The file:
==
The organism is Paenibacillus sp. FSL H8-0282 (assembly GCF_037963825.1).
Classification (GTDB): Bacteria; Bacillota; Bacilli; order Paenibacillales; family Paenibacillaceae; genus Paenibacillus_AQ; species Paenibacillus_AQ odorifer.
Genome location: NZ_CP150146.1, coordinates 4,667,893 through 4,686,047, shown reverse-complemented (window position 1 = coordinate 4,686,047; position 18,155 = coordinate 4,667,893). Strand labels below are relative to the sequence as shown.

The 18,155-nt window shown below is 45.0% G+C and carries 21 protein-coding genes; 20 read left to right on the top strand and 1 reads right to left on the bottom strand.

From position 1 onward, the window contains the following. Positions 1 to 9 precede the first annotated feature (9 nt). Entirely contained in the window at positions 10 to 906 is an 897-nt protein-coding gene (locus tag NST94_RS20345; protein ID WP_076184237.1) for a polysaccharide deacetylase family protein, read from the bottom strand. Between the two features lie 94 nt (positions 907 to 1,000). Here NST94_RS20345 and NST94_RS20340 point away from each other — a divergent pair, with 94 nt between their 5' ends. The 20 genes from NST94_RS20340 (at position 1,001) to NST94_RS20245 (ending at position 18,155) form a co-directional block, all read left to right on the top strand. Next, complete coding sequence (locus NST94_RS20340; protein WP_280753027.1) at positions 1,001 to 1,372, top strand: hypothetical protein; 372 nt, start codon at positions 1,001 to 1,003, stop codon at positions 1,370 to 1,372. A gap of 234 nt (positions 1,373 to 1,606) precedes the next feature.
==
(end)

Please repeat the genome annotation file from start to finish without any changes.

The organism is Paenibacillus sp. FSL H8-0282 (assembly GCF_037963825.1).
Classification (GTDB): Bacteria; Bacillota; Bacilli; order Paenibacillales; family Paenibacillaceae; genus Paenibacillus_AQ; species Paenibacillus_AQ odorifer.
Genome location: NZ_CP150146.1, coordinates 4,667,893 through 4,686,047, shown reverse-complemented (window position 1 = coordinate 4,686,047; position 18,155 = coordinate 4,667,893). Strand labels below are relative to the sequence as shown.

The 18,155-nt window shown below is 45.0% G+C and carries 21 protein-coding genes; 20 read left to right on the top strand and 1 reads right to left on the bottom strand.

From position 1 onward, the window contains the following. Positions 1 to 9 precede the first annotated feature (9 nt). Entirely contained in the window at positions 10 to 906 is an 897-nt protein-coding gene (locus tag NST94_RS20345; protein ID WP_076184237.1) for a polysaccharide deacetylase family protein, read from the bottom strand. Between the two features lie 94 nt (positions 907 to 1,000). Here NST94_RS20345 and NST94_RS20340 point away from each other — a divergent pair, with 94 nt between their 5' ends. The 20 genes from NST94_RS20340 (at position 1,001) to NST94_RS20245 (ending at position 18,155) form a co-directional block, all read left to right on the top strand. Next, complete coding sequence (locus NST94_RS20340; protein WP_280753027.1) at positions 1,001 to 1,372, top strand: hypothetical protein; 372 nt, start codon at positions 1,001 to 1,003, stop codon at positions 1,370 to 1,372. A gap of 234 nt (positions 1,373 to 1,606) precedes the next feature.